So how exactly does something spread like wildfire through these social networks? Well first, there needs to be that good idea. This idea does not have to be groundbreaking. In fact it could even be something that seems downright silly. But what it needs to be is something that people will talk about and more importantly send to other people online. So long as it generates some sort of buzz or interest, then the word will start to spread. This interest can be the result of something people find humorous, silly or even controversial.

Recently we had the pleasure of developing an online contest for KFC Canada’s website, which was able to reap the benefits of this phenomenon. The contest was tied into a promotion for their new spicy Wicked Crunch Sandwich. In the contest a video shows a fictional heavy metal band playing on stage. The singer in the band screams over the music and ends the song by breathing fire. They then cut to a shot of him backstage taking a bite out of a Wicked Crunch, to which he states, “Oh man that is hot.” That may or may not seem humorous to you. However, due to the fact that a company such as KFC chose to use a dark, leather and spikes heavy metal band in their contest, it was deemed a rather bold move by many people. Because of this bold move, people online started talking about the contest, posting links to it and even clips of the video started popping up on YouTube. Suddenly contest submissions started increasing and went from a couple hundred a day to thousands. In addition to that, the contest page on the KFC web site started showing up prominently in search results. All thanks to the interest generated by the links back to the KFC site from numerous blogs and message boards.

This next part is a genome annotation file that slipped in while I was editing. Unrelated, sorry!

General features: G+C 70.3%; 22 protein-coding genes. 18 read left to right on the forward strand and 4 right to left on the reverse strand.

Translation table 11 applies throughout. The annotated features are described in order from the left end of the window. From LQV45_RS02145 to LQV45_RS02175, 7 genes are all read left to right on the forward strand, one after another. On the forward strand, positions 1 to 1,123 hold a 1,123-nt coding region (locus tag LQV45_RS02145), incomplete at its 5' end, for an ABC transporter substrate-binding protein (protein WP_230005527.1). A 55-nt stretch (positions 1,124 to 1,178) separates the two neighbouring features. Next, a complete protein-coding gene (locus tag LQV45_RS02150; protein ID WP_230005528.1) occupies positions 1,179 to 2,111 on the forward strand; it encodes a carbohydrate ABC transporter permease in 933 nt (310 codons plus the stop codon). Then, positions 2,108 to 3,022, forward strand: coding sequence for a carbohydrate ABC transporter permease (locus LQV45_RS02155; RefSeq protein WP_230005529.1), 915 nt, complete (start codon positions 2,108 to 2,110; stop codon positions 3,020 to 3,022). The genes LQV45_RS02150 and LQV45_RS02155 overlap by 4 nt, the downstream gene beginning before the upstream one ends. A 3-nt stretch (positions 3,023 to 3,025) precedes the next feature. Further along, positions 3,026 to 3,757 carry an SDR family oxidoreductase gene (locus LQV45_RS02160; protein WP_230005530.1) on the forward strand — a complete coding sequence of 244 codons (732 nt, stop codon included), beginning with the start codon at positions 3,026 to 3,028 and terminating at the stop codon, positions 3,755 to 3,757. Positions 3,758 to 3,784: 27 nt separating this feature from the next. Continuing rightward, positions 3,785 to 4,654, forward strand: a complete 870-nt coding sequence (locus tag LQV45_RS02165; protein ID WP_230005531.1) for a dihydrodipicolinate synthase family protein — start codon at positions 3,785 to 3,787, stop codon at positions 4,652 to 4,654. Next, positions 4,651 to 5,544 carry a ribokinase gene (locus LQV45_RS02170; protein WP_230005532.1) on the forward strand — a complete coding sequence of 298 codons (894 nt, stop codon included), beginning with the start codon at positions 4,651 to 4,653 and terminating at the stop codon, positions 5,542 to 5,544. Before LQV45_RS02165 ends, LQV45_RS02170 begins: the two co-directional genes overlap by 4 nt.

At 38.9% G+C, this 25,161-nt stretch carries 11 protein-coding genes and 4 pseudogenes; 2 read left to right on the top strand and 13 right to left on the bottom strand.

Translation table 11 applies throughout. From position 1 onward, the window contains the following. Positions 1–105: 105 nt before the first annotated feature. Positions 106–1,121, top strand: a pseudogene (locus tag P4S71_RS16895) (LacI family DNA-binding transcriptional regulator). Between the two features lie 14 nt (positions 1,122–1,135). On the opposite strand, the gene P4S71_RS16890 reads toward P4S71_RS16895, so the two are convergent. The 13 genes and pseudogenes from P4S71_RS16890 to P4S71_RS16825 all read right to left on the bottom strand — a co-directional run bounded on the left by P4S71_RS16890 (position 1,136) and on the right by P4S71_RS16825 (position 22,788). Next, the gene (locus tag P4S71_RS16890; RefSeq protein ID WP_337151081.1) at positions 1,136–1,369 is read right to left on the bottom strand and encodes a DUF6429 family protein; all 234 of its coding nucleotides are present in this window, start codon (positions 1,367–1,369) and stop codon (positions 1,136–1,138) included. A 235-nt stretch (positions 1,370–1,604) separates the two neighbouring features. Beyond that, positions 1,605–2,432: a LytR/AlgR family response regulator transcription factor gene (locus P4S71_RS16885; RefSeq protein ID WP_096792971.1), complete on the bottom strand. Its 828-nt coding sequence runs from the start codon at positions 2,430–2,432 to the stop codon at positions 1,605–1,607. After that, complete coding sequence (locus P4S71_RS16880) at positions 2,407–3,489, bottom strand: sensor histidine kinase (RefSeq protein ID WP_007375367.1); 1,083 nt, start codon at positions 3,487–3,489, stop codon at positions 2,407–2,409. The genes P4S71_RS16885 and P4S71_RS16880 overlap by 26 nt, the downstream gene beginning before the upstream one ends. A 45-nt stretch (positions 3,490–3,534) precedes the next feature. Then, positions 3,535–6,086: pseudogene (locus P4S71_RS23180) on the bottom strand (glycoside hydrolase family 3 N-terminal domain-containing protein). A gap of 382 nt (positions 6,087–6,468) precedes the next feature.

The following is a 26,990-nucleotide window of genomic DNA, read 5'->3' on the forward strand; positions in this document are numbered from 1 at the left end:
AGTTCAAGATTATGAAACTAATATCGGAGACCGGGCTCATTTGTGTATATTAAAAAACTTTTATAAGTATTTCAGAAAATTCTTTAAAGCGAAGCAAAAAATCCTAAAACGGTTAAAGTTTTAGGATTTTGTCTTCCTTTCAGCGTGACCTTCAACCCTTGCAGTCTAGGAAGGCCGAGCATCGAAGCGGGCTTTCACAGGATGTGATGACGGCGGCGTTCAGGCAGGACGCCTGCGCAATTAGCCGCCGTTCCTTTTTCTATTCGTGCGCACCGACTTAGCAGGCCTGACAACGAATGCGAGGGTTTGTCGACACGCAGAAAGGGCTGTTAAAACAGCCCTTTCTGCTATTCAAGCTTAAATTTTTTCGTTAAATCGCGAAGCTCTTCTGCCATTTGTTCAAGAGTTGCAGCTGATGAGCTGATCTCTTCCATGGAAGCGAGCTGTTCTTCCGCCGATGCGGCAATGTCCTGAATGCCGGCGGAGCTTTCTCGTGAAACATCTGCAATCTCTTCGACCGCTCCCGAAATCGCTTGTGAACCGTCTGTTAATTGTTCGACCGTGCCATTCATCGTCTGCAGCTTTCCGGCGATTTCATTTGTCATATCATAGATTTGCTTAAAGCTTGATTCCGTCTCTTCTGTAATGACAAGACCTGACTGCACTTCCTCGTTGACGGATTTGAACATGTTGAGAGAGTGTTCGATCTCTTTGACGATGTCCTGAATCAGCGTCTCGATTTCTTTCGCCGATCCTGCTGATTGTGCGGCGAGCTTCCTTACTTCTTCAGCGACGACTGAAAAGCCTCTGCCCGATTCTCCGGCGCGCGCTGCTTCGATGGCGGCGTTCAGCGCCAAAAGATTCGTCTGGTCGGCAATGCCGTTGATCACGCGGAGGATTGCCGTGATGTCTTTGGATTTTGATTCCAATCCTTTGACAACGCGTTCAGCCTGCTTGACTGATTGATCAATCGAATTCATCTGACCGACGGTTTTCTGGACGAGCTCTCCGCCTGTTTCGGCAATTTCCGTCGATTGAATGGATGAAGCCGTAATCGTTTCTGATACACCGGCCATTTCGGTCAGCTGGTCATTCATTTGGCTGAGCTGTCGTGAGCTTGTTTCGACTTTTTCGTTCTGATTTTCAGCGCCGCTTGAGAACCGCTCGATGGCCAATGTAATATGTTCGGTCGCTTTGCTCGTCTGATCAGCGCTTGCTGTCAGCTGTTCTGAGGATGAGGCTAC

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Optimize your website for search engines to find

I was recently flying in from Boston when I noticed my native West Pubnico from the air, clearly distinctive because of its 17 power-generating windmills, and I remarked how it reminded me of looking at Google Earth on my computer.

Then, it occurred to me how strange a thought this was: that reality was reminding me of a virtual image rather than the other way around. It was life imitating illustration, if you will.

That’s pretty much the way it is. Our sense of reality is becoming viewed more and more through the lens of the Internet, and this is something you need to take seriously if you’re depending on your website to carry your message.

Many people think that all you need to do is create a website and people will find it. That’s akin to printing stacks of marketing brochures and putting them in a warehouse, hoping someone will stumble upon them.

Others think that registering their website with search engines will do the trick. That would be like putting an ad in a few newspapers telling people where they can go to get your brochures.

Still others feel that if you put in enough keywords, then that will make your website popular. It will definitely help, but it’s far from the full story.

If not done correctly, it will hurt more than help. Why? Because search engines don’t like to be tricked. If the keywords don’t match the content and follow search engine rules, then the search engines may downgrade the site in their listings.

But help is available. There is a whole industry around making sure your website gets found by the right people via search engines, a process called search engine optimization. Here are some of the important facets of search engine optimization: